There seems to be much confusion amongst trainers and trainees as to whether squats should be performed all the way down or just half way. In most gyms today, a common instruction during squats, deadlifts, and lunges (as taught by many personal training organizations) is not to allow the knees to travel beyond the toes. Doing so will ultimately cause the destruction of your knees! I do not agree. There are certain instances where partial range of motion (ROM) is indicated, but for the most part, I teach people the full squat for the following reasons:
* It is the most primitive movement pattern known to man; our ancestors used to perform many daily functions (i.e. harvesting, gathering, hunting, cooking, eating, etc.) in a full squat position.
* Also, in case anyone hasn’t noticed, we spend 40 weeks in the fetal position (which is basically a full squat) prior to entering this world – do we come out with bad knees?
* We should strive to train in full ROM for each and every exercise. The squat is no exception.
* Every exercise produces stress around a joint – the body then adapts to this stress.
* Cocontraction of the quadriceps, hamstrings and gastrocnemius maintains integrity around the knee joint.
* Sheering and compressive forces do occur around the knee joint (as opposed to only sheering forces that occur in some open kinetic chain lower body exercises, such as the leg extension); however, the large contact area of the patella with the femoral groove (as knee flexion increases during the full squat) helps to dissipate compressive forces.
* Therefore, not only is the squat – as a closed chain exercise – considered a natural movement pattern with high functional carryover, but it is also a safe exercise if performed correctly (and that includes full ROM!)
* Drawer tests are performed at a knee angle of 90 degrees because there is a greater amount of laxity in the knee joint at that specific angle. So, does it make sense to only go down half way where you are most vulnerable especially when greater loads can be used (because you are much stronger in this partial ROM?)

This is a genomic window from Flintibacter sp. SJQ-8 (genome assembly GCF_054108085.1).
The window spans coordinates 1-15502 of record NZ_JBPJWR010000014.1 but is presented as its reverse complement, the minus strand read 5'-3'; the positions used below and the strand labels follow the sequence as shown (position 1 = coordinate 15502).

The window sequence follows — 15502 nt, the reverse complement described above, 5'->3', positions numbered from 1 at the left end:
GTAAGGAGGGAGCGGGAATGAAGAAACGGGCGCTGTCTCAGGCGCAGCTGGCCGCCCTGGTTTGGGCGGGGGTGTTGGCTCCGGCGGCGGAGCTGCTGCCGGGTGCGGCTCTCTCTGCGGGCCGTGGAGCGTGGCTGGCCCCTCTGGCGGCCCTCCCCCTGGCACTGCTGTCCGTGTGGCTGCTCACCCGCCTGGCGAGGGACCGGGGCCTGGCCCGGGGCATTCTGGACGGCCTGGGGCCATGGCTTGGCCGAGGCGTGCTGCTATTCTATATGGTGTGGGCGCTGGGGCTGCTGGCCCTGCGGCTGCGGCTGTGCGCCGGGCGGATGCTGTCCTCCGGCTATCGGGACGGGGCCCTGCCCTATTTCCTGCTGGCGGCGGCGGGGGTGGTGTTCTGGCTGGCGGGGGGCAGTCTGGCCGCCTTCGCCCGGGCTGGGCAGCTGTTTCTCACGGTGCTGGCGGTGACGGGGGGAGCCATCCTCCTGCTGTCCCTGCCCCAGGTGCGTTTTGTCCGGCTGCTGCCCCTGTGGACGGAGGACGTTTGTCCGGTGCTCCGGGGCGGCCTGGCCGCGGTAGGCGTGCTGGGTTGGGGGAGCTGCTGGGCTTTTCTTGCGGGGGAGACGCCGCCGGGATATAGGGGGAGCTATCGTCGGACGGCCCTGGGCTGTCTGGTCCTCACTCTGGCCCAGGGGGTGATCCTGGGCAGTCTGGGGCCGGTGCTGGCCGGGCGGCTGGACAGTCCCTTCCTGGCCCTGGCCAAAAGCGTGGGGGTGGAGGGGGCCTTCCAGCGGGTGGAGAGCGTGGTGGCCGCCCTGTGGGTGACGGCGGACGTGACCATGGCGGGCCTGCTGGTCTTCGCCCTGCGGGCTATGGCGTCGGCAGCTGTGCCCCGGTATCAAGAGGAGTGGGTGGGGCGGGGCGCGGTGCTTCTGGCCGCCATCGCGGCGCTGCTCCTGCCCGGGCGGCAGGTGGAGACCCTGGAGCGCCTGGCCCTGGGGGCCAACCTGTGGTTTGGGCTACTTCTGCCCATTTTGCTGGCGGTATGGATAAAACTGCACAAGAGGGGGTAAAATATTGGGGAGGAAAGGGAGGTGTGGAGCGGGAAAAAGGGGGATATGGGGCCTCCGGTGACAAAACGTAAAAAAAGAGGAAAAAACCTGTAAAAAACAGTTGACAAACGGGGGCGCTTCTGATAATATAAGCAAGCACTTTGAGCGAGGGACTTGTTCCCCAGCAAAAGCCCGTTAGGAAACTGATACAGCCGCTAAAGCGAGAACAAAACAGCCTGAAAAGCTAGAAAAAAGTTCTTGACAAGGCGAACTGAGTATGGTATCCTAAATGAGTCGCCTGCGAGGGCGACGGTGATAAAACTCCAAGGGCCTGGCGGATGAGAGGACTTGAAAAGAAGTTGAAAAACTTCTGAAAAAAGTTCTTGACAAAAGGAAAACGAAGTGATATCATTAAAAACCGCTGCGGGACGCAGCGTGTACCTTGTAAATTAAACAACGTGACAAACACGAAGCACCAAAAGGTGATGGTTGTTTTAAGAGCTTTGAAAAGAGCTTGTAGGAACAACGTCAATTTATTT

* According to Ironman contributor, George Turner, the fulcrum moves to the knee joint in a parallel squat as opposed to the muscle belly of the quadriceps in a full squat.
* Think about it, if you constantly trained in a limited ROM, the likelihood of injury increases if one day you happen to squat beyond your trained ROM.
* Partial squats performed on a regular basis will decrease flexibility.
* There is a low incidence of lower back pain and knee injury in Aboriginal and Oriental societies which perform full squats on a regular basis.
* Even Olympic weight lifters who practice full squats have quite healthy knees compared to other athletes.
* Although you may find some research that indicates full squats as potentially harmful to the knees, only one study has ever proved this to be true. However, it was performed on a skeleton – the same results do not hold true with surrounding connective tissue. On the other hand, numerous studies show the benefits of full squats.
Unfortunately, many personal training certification courses are teaching half squats as a safe version suitable for all individuals and this has now become written in stone. God forbid that you deviate from this golden rule to do something that our bodies are meant to do! Read this carefully: squatting should be performed in a full ROM where the hamstrings make contact with the calves (so that no light can be seen passing through your legs at the bottom position.) It is okay for your knees to travel beyond the toes (just do not relax the knees in the bottom position.) In other words, keep the legs tight and try to stay as upright as possible throughout the exercise. So, next time some fitness instructor approaches you in the gym and advises not to go deep while squatting tell him/her that they don’t know squat!
About the Author
Keith Londrie II is a recognized expert with respect to muscle building. Please stop by his web site to learn more about
the subject. http://building-muscle-information.info/
Keith E. Londrie II
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